Out of all the chapters we’ve been through, I think this is the one that has the most I’ve agreed with. She focuses on relationships here, and on the whole I don’t think that what she describes and teaches is all that far off base. She encourages love, forgiveness, patience, and adaptability; all are good things.
However, while many of the ideas are fine, it’s how she chooses to describe and frame them that bothers me the most.
All women are not mothers, but all women are called to mother. To mother is to nurture, to train, to educate, to rear. As daughters of Eve, all women are uniquely gifted to help others in their lives become more of who they truly are– to encourage, nurture, and mother them toward their true selves. In doing this, women partner with Christ in the vital mission of bringing life. (179)
All women are called to give birth. Women give birth to all kinds of things– too books, to churches, to movements. Women give birth to ideas, to creative expressions, to ministries. We birth life in others by inviting them into deeper realms of healing, to deeper walks with God, to deeper intimacy with Jesus. A woman is not less of a woman because she is not a wife or has not physically borne a child … When we enter into our world and into the lives of those we love and offer our tender and strong feminine hearts, we cannot help but mother them. (181)
I appreciate elements of her definition of what it means “to mother.” I’ve had two “mothers” in this fashion, and I still deeply care for them both. They’ve had a huge impact on who I am today, and they’ve been great encouragers. But that’s just it– I have my own mother, who is beyond wonderful and I love her dearly, and I have two other women who have done what Stasi describes. Two. I’ve met a lot more than three women in my entire life, and not every single woman has “mothered” me this way. In fact, I would be annoyed if every woman I went to church with tried to do this– it’s a special relationship, and I do not want to have this relationship with this many people, and that has nothing to do with whether or not I like them.
Much of what Stasi describes is actually fairly superficial– in many ways, she’s simply describing what it means to be a decent human being. Describing “this is what it looks like to be a nice person” isn’t a bad idea, but framing it terms of “being a nice person equals mothering everyone” I disagree with.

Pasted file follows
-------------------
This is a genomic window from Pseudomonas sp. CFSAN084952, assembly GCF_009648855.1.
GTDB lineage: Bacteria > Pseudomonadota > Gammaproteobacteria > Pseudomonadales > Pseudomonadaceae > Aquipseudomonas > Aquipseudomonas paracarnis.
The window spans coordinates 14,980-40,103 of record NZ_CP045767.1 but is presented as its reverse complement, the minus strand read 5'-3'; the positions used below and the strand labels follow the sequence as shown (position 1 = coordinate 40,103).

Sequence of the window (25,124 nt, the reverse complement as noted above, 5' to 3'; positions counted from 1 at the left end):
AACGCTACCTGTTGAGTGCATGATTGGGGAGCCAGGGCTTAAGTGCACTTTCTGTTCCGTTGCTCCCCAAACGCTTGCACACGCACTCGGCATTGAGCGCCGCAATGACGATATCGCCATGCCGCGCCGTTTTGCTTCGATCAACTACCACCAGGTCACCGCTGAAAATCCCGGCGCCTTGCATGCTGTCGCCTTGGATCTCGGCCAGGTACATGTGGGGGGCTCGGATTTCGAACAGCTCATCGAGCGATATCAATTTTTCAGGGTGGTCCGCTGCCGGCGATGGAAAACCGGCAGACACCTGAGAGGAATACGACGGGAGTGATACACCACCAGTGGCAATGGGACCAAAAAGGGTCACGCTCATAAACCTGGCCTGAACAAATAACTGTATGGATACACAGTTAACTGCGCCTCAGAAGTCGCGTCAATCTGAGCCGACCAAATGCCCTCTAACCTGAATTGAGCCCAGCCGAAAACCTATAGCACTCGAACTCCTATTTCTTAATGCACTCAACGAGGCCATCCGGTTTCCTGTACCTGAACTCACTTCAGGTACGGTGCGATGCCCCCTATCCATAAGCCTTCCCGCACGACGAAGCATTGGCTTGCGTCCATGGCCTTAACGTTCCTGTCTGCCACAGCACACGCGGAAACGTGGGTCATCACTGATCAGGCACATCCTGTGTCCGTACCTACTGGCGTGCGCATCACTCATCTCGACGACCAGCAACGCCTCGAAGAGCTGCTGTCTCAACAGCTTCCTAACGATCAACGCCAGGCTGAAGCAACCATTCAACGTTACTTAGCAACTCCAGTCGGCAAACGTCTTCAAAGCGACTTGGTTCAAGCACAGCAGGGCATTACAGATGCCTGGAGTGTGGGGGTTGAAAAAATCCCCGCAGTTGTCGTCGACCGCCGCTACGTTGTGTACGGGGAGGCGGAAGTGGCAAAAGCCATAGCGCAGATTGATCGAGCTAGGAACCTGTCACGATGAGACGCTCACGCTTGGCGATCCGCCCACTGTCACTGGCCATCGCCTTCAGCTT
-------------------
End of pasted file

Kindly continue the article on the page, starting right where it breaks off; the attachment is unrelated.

She moves on from relationships that have a power dynamic (mothers/teachers) to relationships where you’re on more equal footing, which she describes as “sisters.” She makes it clear that not every last (female) peer you have should be your bosom friend, that there are levels of intimacy, but then we get to this:
To have a woman friend is to relax into another soul and be welcomed in all that you are and all that you are not. To know that, as a woman, you are not alone. Friendships between women provide a safe place to share in the experiences of life as a woman. Who but another woman can understand PAP smears and mammograms, PMS, the longing to bear a child, and living in a world that feels run by men?
I think this is the first and only time Stasi will ever even hint and the existence of patriarchy, and it amused me a little.
And, to an extent, Stasi has a point with this. There’s a reason why diversity in representation is so important, and it’s because every group has their own perspective based on their experiences; people of color have a fundamentally difference experience than white people, and women have a different set of experiences than men, which gives them a different perspective. So yes, sometimes, it’s nice to talk to someone who understands what it’s like to feel a grody amorphous blob that exudes congealed, dead blood and wants nothing more than to eat her weight in chocolate once a month.
However, some of the closest friends I’ve ever had have been men. My partner, for one. He definitely “welcomes all that I am and all that I’m not,” and I believe that I do the same for him. The first time I developed a friendship with someone that I felt complete and total acceptance? Also a man. My closest friends all through graduate school were men. They supported me through emotionally difficult times, met me at Starbucks at 5 am to work on our papers together, took me to the airport in the middle of the night so I could catch my flight to my grandfather’s funeral … we bonded over diets and drama and broken hearts and falling in love. It was a man who helped put me back together after my rapist broke our engagement– most of my friends who were women had abandoned me.
I think Stasi and John would condemn all of those relationships as inappropriate, or at the very least as ill-advised and dangerous. I’m a woman. I should only have deep, meaningful, intimate relationships with my husband and women friends. That I’m bi and just as likely to develop romantic attachments with women as I am with men probably wouldn’t even phase them.
This is one of those times when I find gender essentialism disturbing, because I believe it robs all of us of our ability to have amazing relationships with other people, or to even see ourselves clearly. Not every woman is a “mother,” and telling women that the only way they’re capable of having relationships is by either being a “mother” or a “sister,” and then setting limits on what those relationships can look like and who you’re allowed to have them with is harmful.